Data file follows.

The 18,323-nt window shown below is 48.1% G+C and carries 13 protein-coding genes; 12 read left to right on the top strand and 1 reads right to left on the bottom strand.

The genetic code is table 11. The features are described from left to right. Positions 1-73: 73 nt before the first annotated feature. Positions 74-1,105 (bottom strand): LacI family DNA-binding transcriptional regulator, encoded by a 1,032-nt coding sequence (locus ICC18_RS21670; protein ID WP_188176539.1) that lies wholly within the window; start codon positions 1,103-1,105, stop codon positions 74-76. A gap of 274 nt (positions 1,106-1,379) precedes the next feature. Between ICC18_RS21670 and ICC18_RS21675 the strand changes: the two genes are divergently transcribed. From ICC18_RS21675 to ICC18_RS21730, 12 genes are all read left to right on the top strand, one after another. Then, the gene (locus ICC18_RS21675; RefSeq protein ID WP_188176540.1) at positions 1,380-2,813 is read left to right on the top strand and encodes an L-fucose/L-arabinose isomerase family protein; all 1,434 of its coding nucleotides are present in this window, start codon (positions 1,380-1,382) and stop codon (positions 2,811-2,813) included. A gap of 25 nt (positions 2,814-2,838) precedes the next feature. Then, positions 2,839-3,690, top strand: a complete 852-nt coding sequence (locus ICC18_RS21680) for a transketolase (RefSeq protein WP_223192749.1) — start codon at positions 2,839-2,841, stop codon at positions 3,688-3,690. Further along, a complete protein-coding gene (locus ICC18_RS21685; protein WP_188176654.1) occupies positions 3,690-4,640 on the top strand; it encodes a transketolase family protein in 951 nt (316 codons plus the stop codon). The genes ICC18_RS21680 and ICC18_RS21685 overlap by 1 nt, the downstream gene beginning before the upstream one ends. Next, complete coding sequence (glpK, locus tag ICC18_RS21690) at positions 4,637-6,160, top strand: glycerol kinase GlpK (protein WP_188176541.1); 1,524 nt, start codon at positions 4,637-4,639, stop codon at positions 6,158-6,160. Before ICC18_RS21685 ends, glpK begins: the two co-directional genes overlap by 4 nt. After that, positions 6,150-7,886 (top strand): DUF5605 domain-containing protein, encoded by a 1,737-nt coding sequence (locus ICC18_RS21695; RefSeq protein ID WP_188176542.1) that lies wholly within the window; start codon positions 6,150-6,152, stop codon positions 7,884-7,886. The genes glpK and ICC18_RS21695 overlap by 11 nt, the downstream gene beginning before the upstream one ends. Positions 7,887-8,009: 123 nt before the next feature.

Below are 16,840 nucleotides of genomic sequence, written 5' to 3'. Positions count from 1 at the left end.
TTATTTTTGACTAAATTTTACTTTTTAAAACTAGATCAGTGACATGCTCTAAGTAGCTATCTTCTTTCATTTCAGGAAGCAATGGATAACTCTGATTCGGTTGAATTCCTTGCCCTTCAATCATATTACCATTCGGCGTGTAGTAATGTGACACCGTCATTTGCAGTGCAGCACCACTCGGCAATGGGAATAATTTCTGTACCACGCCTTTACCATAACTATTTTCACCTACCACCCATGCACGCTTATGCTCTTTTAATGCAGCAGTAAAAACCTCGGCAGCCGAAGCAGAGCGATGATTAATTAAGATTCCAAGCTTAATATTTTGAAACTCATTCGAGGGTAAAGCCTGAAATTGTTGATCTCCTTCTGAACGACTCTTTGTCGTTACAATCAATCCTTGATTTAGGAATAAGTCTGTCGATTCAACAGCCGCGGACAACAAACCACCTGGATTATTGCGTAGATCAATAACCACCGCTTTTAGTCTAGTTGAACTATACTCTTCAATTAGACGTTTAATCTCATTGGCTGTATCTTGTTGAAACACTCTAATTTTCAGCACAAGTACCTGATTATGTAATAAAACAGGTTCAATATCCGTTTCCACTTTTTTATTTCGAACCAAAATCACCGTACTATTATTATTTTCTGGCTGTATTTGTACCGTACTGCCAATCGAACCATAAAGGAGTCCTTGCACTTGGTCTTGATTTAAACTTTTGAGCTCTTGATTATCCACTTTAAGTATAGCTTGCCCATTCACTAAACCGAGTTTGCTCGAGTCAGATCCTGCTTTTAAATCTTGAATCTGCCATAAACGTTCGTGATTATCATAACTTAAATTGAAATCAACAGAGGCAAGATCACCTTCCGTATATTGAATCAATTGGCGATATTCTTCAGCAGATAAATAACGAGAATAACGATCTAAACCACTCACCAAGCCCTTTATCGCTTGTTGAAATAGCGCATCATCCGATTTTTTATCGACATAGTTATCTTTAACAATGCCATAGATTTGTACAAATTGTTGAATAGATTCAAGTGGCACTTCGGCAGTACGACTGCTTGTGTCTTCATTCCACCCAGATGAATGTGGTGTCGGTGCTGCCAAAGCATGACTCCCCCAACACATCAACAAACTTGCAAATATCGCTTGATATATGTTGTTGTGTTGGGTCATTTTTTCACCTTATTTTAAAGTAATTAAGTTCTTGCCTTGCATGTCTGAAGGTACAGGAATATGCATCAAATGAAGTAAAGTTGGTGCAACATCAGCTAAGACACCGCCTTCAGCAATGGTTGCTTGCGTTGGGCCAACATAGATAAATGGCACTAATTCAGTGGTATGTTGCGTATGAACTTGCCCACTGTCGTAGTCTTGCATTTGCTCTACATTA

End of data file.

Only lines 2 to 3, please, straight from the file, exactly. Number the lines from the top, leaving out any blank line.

The genetic code is table 11. The features are described from left to right. Positions 1-73: 73 nt before the first annotated feature. Positions 74-1,105 (bottom strand): LacI family DNA-binding transcriptional regulator, encoded by a 1,032-nt coding sequence (locus ICC18_RS21670; protein ID WP_188176539.1) that lies wholly within the window; start codon positions 1,103-1,105, stop codon positions 74-76. A gap of 274 nt (positions 1,106-1,379) precedes the next feature. Between ICC18_RS21670 and ICC18_RS21675 the strand changes: the two genes are divergently transcribed. From ICC18_RS21675 to ICC18_RS21730, 12 genes are all read left to right on the top strand, one after another. Then, the gene (locus ICC18_RS21675; RefSeq protein ID WP_188176540.1) at positions 1,380-2,813 is read left to right on the top strand and encodes an L-fucose/L-arabinose isomerase family protein; all 1,434 of its coding nucleotides are present in this window, start codon (positions 1,380-1,382) and stop codon (positions 2,811-2,813) included. A gap of 25 nt (positions 2,814-2,838) precedes the next feature. Then, positions 2,839-3,690, top strand: a complete 852-nt coding sequence (locus ICC18_RS21680) for a transketolase (RefSeq protein WP_223192749.1) — start codon at positions 2,839-2,841, stop codon at positions 3,688-3,690. Further along, a complete protein-coding gene (locus ICC18_RS21685; protein WP_188176654.1) occupies positions 3,690-4,640 on the top strand; it encodes a transketolase family protein in 951 nt (316 codons plus the stop codon). The genes ICC18_RS21680 and ICC18_RS21685 overlap by 1 nt, the downstream gene beginning before the upstream one ends. Next, complete coding sequence (glpK, locus tag ICC18_RS21690) at positions 4,637-6,160, top strand: glycerol kinase GlpK (protein WP_188176541.1); 1,524 nt, start codon at positions 4,637-4,639, stop codon at positions 6,158-6,160. Before ICC18_RS21685 ends, glpK begins: the two co-directional genes overlap by 4 nt. After that, positions 6,150-7,886 (top strand): DUF5605 domain-containing protein, encoded by a 1,737-nt coding sequence (locus ICC18_RS21695; RefSeq protein ID WP_188176542.1) that lies wholly within the window; start codon positions 6,150-6,152, stop codon positions 7,884-7,886. The genes glpK and ICC18_RS21695 overlap by 11 nt, the downstream gene beginning before the upstream one ends. Positions 7,887-8,009: 123 nt before the next feature.

Below are 16,840 nucleotides of genomic sequence, written 5' to 3'. Positions count from 1 at the left end.